- NL Sena
Over 2,000 protesters gheraoed the vice chancellor’s office and barged in. Teachers are refusing to leave until their demands are met.
On Wednesday, the Delhi University Teachers’ Association gheraoed the office of the university vice-chancellor to demand the withdrawal of a circular issued by his office to “all principals/directors, colleges/institutions” of the university. The circular issued on August 28 stated that only guest teachers could be appointed for the full-time vacancies in the new academic session.
DUTA called for an “indefinite, university-wide strike” when the Delhi University Principals’ Association, on the basis of the circular, temporarily suspended the jobs of ad-hoc teachers and the disbursal of their salaries. DUTA also asked teachers to suspend all official duty to extend solidarity to the protest.
In a press release on the same day, DUTA criticised DUPA’s decision, calling it an “attack on the stability of the University and the quality of education imparted by it” since this policy will entail that over 4,500 teachers serving in ad-hoc positions across the university will be “shown the door”.
The semester was punctuated with multiple protests against the circular. DUTA subsequently gave the vice-chancellor, Yogesh K Tyagi, three days notice to their demands, which were:
On Wednesday, a crowd began gathering at Arts Faculty at 11 am and shouted slogans against Tyagi and the administrative policies. Slogans included “Inquilab Zindabad (Long live revolution)” and “Shiksha ki hai mockery, kahan hamari naukari (It’s a mockery of education, where are our jobs?)”.
The crowd comprised over 2,000 protesters — teachers, some students, and representatives from the Students’ Federation of India, All India Students’ Association and Krantikari Yuva Sangh. The group led the way towards Tyagi’s office at Delhi University’s North Campus. When the Delhi police refused to open the gates, a few protesters scaled the gates and forced them open. The crowd marched towards Tyagi’s office, amid cries of “DUTA march on!”. Inside the office building, protesters scrawled messages on the walls: “Thank you VC for not thinking about 4,500 families”, “Jaago VC. Tanashahi band karo (wake up VC, stop this tyranny)”, “This building deserves better #ThrowthisVCout”.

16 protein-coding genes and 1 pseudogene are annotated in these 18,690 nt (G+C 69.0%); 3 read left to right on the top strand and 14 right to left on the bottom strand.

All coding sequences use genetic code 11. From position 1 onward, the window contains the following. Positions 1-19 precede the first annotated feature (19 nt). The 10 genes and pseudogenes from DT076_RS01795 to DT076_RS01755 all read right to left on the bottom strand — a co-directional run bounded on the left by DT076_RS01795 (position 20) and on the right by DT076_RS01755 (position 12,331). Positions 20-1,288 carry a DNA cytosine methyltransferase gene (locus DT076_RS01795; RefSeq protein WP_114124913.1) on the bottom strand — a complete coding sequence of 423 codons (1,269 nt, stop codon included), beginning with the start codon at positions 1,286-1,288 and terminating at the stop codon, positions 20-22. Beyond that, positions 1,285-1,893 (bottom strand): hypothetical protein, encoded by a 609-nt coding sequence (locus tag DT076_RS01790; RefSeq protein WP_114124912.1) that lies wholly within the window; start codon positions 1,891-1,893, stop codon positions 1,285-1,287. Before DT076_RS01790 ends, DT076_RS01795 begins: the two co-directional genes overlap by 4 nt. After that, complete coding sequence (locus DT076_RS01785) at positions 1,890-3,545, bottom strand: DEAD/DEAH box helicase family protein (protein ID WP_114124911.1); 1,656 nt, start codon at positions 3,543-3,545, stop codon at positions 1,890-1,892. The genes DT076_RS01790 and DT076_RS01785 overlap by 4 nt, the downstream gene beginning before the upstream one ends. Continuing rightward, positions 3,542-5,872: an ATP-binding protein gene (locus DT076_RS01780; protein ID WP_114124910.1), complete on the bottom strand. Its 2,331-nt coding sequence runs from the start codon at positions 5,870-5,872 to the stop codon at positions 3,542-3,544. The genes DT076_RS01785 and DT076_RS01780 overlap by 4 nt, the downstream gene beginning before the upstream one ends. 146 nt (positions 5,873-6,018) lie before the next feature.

The teachers then went into the conference hall and banged tables and the water canisters in a display of resistance while the police looked on. Later, Central Reserve Police Force personnel were deployed on the site.
Through the night, the protesters sat in Tyagi’s office as a form of protest.
Tyagi himself made no appearance though he had agreed to meet with the teachers at midnight. However, he sent a notice through the university proctor, Neeta Sehgal, rejecting DUTA’s demands. The notice also set a precondition that the premises of the Viceregal Lodge be vacated.
As of 3 pm today, DUTA continues its indefinite strike, occupying the vice-chancellor’s office until its demands are met. A water cannon has been deployed near the Viceregal Lodge and the police have barred entry into the premises of the Lodge. A crowd outside is shouting slogans, demanding entry.
Tyagi was scheduled to meet with the Ministry of Human Resource Development at 12 pm, while DUTA has a meeting with the ministry at 4 pm. In the meantime, DUTA President, Rajib Ray, made a request to the gathering to be “civil and patient”.
Dr Geetika Bhalla, a teacher at Hindu College, told Newslaundry, “While not decrying some good things this government has done, I am of the firm opinion that the negative things that it has brought about in our country, makes it imperative that it goes as soon as possible. It is not bothered about the country and the common people at all.”
Bhalla said it’s important for teachers to present a united front. “I had never been for inconveniencing students by strikes, but I think that this is a very serious issue and teachers need to present a single united front in facing this challenge to higher education in the country.”
Dr Shriddha Shah, an ad-hoc teacher at Hindu College, said, “Actually, this isn’t just DUPA’s decision. They’re acting on a letter issued by DU on August 28 to employ guest faculty, as opposed to ad-hoc faculty, against substantive teaching positions. This letter is further based on an earlier UGC directive.”
Shah adds, “The implications of this for the existing ad-hoc faculty is that their appointments have been kept in abeyance so far, essentially leaving them unemployed at the moment. If this letter is followed through, then next semester there will only be guest appointments. Guest faculty are limited in their role in teaching, with no involvement in evaluation or administration. There is a cap of 8 lectures a week on guest faculty, which is half of an assistant professor’s workload.”
In a press release by DUTA, they have also demanded promotions for 3,500 teachers with past ad-hoc and postdoctoral experience and immediate relief for the pension cases.
Delhi University hasn’t had full-fledged permanent recruitments in almost 10 years. There has also been no substantive attempt by the university to regularise these positions. A handful of advertisements for these positions have cropped up over the years, but only 2-3 institutions have fulfilled the recruitments.
Shah says, “The implications for this on the academic culture in the university and personally for the guest faculty members are dire. In terms of sheer numbers, ad-hoc faculty constitutes 45-50% of the university faculty. Consider this number having such a limited role in the teaching process. As for the guest faculty members themselves, their career prospects are seriously compromised in terms of earnings as well as their status in the university.”